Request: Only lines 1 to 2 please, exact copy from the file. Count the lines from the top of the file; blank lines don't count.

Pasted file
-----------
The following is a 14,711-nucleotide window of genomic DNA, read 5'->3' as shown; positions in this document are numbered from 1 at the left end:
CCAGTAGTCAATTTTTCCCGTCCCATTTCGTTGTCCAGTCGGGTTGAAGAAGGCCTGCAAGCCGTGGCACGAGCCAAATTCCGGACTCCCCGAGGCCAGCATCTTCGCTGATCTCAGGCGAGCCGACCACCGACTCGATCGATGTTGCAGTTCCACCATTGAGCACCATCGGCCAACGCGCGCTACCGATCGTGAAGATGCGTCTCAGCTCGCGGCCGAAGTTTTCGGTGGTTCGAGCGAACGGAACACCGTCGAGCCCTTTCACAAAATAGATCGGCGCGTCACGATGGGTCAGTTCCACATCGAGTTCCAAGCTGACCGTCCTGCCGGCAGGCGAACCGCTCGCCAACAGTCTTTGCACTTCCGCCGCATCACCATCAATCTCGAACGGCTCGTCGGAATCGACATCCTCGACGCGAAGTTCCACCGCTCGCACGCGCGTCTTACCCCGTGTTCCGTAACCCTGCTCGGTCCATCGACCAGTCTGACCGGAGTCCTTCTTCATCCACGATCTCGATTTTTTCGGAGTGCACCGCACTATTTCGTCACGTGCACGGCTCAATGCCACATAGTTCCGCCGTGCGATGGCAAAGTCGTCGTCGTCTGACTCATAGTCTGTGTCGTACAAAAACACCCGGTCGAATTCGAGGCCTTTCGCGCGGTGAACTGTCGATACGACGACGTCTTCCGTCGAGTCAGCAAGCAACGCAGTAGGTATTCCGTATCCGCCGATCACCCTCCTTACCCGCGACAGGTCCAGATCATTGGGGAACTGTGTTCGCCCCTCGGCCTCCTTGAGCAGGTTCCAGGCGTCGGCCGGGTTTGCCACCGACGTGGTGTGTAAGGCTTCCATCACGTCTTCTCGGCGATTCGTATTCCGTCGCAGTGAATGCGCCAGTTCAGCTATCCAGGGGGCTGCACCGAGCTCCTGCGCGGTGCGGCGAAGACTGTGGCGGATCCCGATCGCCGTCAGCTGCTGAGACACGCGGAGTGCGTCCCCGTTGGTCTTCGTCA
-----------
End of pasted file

The following is a 14,711-nucleotide window of genomic DNA, read 5'->3' as shown; positions in this document are numbered from 1 at the left end:
CCAGTAGTCAATTTTTCCCGTCCCATTTCGTTGTCCAGTCGGGTTGAAGAAGGCCTGCAAGCCGTGGCACGAGCCAAATTCCGGACTCCCCGAGGCCAGCATCTTCGCTGATCTCAGGCGAGCCGACCACCGACTCGATCGATGTTGCAGTTCCACCATTGAGCACCATCGGCCAACGCGCGCTACCGATCGTGAAGATGCGTCTCAGCTCGCGGCCGAAGTTTTCGGTGGTTCGAGCGAACGGAACACCGTCGAGCCCTTTCACAAAATAGATCGGCGCGTCACGATGGGTCAGTTCCACATCGAGTTCCAAGCTGACCGTCCTGCCGGCAGGCGAACCGCTCGCCAACAGTCTTTGCACTTCCGCCGCATCACCATCAATCTCGAACGGCTCGTCGGAATCGACATCCTCGACGCGAAGTTCCACCGCTCGCACGCGCGTCTTACCCCGTGTTCCGTAACCCTGCTCGGTCCATCGACCAGTCTGACCGGAGTCCTTCTTCATCCACGATCTCGATTTTTTCGGAGTGCACCGCACTATTTCGTCACGTGCACGGCTCAATGCCACATAGTTCCGCCGTGCGATGGCAAAGTCGTCGTCGTCTGACTCATAGTCTGTGTCGTACAAAAACACCCGGTCGAATTCGAGGCCTTTCGCGCGGTGAACTGTCGATACGACGACGTCTTCCGTCGAGTCAGCAAGCAACGCAGTAGGTATTCCGTATCCGCCGATCACCCTCCTTACCCGCGACAGGTCCAGATCATTGGGGAACTGTGTTCGCCCCTCGGCCTCCTTGAGCAGGTTCCAGGCGTCGGCCGGGTTTGCCACCGACGTGGTGTGTAAGGCTTCCATCACGTCTTCTCGGCGATTCGTATTCCGTCGCAGTGAATGCGCCAGTTCAGCTATCCAGGGGGCTGCACCGAGCTCCTGCGCGGTGCGGCGAAGACTGTGGCGGATCCCGATCGCCGTCAGCTGCTGAGACACGCGGAGTGCGTCCCCGTTGGTCTTCGTCA